Timothy Peck 4 min read 12th Grade, College Application Tips

What is the Mid-Year Report in College Admissions?

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For many students, the heavy lifting of high school is over by senior year and thoughts turn to college—at first, filling out applications; later, anxiously awaiting admissions decisions; and finally, envisioning themselves on campus. 

 

All that said, students shouldn’t slack off once their applications are in, as many schools require a mid-year or final report. Here’s what you need to know about this application component.

 

What is the Mid-Year Report?

 

A mid-year report provides colleges an update on their applicants. High school counselors submit the reports directly to colleges after first semester grades are posted. Not every college needs a mid-year report, although they are a common obligation at selective private colleges. 

 

Students using the Common App can see which schools require a mid-year report by looking in the “School Forms Required” section. On the Coalition Application, each school will also list out their required forms. If you applied using a school-specific portal, check that portal or the school website for more details.

 

What is Included in a Mid-Year Report? 

 

Academics are the primary focus of mid-year reports. In general, colleges want an updated transcript. Depending on the school, more information may be required. For example, the Common App mid-year report asks counselors about changes to a student’s schedule, disciplinary record, or criminal status, which is a good incentive to avoid dropping classes, piling up tardies, and getting in trouble with the law.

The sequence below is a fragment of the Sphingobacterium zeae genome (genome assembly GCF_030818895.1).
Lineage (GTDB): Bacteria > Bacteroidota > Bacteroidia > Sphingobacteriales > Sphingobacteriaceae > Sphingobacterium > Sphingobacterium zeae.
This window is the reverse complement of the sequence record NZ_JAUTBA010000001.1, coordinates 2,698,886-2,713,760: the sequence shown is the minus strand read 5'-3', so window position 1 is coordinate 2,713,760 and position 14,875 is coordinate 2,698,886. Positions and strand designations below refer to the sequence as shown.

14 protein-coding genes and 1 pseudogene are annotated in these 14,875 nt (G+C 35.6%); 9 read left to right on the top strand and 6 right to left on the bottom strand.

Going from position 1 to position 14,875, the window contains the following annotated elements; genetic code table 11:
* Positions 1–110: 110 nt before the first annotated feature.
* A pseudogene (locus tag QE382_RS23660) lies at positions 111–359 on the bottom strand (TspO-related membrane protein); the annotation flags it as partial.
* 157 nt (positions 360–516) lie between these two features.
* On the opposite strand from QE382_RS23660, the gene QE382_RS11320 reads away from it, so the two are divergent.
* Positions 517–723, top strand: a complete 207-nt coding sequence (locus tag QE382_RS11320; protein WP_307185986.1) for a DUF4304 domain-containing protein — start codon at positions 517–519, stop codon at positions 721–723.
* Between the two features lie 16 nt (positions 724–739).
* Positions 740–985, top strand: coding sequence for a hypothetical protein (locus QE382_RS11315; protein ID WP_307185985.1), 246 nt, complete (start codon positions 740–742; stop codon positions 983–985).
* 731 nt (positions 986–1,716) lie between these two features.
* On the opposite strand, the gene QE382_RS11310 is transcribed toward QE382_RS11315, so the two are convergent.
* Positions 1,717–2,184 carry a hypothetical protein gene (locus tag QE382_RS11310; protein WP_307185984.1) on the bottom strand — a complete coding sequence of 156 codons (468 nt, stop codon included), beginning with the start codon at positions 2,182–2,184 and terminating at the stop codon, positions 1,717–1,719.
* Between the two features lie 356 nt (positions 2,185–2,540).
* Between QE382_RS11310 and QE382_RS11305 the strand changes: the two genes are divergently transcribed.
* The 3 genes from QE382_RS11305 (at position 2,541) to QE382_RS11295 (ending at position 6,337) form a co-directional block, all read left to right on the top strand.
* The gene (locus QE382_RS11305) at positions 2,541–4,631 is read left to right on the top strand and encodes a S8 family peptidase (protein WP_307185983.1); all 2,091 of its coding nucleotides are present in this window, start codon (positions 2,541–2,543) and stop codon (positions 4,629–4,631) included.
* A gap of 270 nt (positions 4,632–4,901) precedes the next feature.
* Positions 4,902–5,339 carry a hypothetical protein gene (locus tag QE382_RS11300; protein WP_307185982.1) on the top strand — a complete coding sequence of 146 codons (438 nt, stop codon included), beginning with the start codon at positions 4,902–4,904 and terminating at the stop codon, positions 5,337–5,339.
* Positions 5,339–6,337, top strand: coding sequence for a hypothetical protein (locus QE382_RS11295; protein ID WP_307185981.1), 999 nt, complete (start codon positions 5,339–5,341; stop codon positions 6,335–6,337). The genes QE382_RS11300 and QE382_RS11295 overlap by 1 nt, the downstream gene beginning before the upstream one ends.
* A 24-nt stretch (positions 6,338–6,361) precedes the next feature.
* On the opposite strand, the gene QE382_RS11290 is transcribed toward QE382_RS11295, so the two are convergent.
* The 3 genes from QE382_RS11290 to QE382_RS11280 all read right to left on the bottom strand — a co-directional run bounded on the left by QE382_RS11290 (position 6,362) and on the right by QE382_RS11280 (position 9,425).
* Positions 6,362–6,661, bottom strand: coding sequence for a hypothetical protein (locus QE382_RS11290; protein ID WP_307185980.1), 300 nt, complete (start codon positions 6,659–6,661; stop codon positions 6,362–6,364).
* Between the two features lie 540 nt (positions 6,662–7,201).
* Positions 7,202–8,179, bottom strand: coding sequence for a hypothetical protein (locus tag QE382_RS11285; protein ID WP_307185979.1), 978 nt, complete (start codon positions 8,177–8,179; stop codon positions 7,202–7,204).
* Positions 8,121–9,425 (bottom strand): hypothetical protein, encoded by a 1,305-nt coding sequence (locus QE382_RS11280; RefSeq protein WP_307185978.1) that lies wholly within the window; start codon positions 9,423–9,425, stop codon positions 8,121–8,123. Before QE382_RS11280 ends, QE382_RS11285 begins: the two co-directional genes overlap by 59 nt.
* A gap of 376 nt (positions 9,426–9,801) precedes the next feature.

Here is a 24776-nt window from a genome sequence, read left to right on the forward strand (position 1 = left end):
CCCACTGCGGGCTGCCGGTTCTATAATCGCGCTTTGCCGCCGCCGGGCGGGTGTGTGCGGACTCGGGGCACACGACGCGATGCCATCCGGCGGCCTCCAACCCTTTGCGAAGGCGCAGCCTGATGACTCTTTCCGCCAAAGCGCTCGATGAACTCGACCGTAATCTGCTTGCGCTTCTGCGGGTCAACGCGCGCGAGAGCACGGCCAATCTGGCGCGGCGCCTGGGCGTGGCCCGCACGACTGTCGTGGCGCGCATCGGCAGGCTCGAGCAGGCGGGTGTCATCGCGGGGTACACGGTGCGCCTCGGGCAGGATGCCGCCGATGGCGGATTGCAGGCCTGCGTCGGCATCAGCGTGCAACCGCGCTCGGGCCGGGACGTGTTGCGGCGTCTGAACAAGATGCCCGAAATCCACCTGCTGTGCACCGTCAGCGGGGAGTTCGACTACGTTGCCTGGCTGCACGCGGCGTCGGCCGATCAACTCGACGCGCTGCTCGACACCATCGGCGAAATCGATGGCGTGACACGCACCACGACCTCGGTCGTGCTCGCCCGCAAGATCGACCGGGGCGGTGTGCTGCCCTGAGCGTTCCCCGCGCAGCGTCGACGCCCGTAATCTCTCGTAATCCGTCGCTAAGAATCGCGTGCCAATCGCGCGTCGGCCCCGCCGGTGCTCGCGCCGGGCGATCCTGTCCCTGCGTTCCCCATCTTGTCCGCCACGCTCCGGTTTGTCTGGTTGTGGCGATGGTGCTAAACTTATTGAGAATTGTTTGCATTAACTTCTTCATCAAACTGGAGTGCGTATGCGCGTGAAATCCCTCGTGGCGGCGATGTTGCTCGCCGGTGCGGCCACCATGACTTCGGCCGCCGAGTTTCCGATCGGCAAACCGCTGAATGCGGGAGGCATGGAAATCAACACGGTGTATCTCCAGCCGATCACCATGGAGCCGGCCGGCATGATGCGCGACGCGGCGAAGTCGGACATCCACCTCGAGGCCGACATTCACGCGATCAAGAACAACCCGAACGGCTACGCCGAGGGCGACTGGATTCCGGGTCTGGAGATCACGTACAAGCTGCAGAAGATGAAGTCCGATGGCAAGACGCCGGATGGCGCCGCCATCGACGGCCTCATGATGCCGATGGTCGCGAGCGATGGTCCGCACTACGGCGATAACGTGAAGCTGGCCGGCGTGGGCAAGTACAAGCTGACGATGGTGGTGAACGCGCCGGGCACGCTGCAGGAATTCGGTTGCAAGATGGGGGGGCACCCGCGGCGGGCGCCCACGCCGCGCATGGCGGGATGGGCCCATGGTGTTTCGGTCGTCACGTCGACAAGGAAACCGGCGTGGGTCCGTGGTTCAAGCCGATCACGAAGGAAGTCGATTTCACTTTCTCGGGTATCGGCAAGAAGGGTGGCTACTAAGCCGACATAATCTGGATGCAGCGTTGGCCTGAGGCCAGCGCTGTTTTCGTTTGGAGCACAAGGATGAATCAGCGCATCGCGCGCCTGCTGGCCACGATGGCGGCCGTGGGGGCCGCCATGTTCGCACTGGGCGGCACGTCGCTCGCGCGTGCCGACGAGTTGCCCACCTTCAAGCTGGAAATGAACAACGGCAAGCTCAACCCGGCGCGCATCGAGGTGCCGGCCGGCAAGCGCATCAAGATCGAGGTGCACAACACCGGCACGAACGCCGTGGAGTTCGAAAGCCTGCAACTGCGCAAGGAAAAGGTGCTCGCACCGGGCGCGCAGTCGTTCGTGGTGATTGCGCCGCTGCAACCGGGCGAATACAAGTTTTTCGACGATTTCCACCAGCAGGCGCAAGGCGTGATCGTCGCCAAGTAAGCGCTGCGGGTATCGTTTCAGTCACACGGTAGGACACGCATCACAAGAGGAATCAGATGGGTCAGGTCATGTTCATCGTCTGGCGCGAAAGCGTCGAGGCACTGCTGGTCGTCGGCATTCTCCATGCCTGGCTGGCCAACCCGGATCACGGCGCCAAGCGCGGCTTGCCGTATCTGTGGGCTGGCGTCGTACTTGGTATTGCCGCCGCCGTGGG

The Common App does not send a reminder to complete a mid-year report—it’s the student’s responsibility to ensure that their counselor is aware of it. It’s uncommon for students to get penalized for inefficient school staff and administrative delays outside of their control, but it’s not unheard of for a college to pass over a student who doesn’t have all the required application materials submitted on time. Mid-year report due dates differ between schools. For example:

 

  • Stanford: “A midyear transcript is due by February 15.”
  • The University of Chicago: “Counselors should also submit a midyear report with grades or transcript for a student’s first semester or first trimester by February 1 or as soon as possible thereafter.”